In a pandemic, business gets more personal

The pandemic has dramatically changed our relationships with clients, and business is no longer just business, says Bob Brody.

(Photo credit: Getty Images).
(Photo credit: Getty Images).

We who have clients expect a lot from those clients. Opportunities to perform our services. Occasionally impossible demands. Payment for our efforts. Maybe a little respect. But we never expect our clients to possibly save our lives.

Yet the pandemic has dramatically changed our relationships with clients. Yes, we still do what we've always done together: map out strategies, manage projects, meet deadlines and budgets. We're still operating as professional partners, still jumping through hoops, no matter how high.

Even so, business is no longer just business. In my experience as a consultant to corporations, nonprofits and individuals, I've seen a certain shift play out ever since the COVID-19 outbreak. Doing business has become much more personal. More than a few of my colleagues echo this observation.

For starters, clients increasingly express interest in matters unrelated to our collaborations. What's the status of the virus where you live? How are you managing working from home? How are your wife and children doing?

Clients also tell me more about themselves than ever before. One informed me that her husband had tested positive for COVID-19. Another revealed she was worried about her elderly parents and how her seven-year-old daughter would do without seeing all her friends in school. Still another gave me the lowdown on why she had recently moved her family from the city to the countryside.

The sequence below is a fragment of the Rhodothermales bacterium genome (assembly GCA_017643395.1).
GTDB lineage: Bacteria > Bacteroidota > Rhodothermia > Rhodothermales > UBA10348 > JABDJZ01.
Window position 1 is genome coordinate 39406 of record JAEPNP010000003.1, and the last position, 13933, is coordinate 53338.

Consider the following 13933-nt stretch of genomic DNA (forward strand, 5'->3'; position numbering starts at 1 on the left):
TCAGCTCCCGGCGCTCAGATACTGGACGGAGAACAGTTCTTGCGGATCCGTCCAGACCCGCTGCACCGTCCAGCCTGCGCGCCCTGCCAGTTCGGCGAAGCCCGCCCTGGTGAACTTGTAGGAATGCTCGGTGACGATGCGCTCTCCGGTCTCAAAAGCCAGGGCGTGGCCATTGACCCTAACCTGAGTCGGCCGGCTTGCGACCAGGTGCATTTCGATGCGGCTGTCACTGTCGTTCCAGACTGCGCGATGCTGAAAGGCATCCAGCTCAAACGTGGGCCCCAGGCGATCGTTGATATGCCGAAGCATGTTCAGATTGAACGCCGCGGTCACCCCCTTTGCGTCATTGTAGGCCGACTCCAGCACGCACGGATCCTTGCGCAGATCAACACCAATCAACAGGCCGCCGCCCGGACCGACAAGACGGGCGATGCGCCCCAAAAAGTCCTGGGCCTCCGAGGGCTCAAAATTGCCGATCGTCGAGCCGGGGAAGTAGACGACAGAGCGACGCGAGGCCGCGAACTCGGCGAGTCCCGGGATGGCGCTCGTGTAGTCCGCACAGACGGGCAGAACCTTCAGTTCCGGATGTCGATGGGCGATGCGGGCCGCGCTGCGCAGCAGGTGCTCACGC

We've come to know each other, clients and contractors, better than I can recall ever witnessing in my 30 years in public relations. Of all the topics I've discussed with clients over the years, such as implementing plans, following timetables and tracking progress, I never anticipated any asking about where I was living and working. I routinely hear about this client-as-new-friend phenomenon from my colleagues, too.

This new dynamic – we saw it after 9/11, too – recently came home to me thanks to a particular client of mine. We've both long specialized in healthcare communications, so we happened to get into a conversation about how the vaccination rollout was going. She mentioned recently getting immunized – a friend had helped her schedule the appointment – and then asked me if I had gotten my shot.

No, I told her. I was having difficulty navigating all the websites for the city and state where I live. I would fill out lengthy questionnaires, only to have to begin again. Appointments would appear to be available, only to suddenly evaporate. The rigmarole was all the more maddening because, as my client knows, I'm 65-plus and last visited my wife, daughter and two-year-old grand-daughter, Lucia Antonia, memorably nicknamed "The Meatball," in Italy more than a year ago.

The next day, this client sent me a link claiming a site near me had ample appointments available. Sure enough, I quickly booked a date and time. The next time we talked, I thanked her for her help, but I also let slip that I wished my appointment was sooner than six weeks. I never meant to insinuate that she should take action to correct this issue.

"Let's see what I can do," she said, and evidently scrolled through her phone searching for better opportunities for her vendor. Within a few minutes, she spotted an opening only 36 hours away. She then asked me for information to put in, including my birth date and address. Minutes later, an email confirmation for the appointment landed with a ping in my in-box.

In early March, on a bright Sunday afternoon, at a high school in Jamaica, Queens, I got vaccinated.

"You're my hero," I said. "I can never thank you enough, but I doubt that will stop me from trying."

My client, knowing I'm smitten with my granddaughter, then confessed her real motive. "Hey," she said, "whatever gets you to The Meatball sooner."

Bob Brody, a public relations consultant and essayist in New York City, is author of the memoir "Playing Catch with Strangers: A Family Guy (Reluctantly) Comes of Age."

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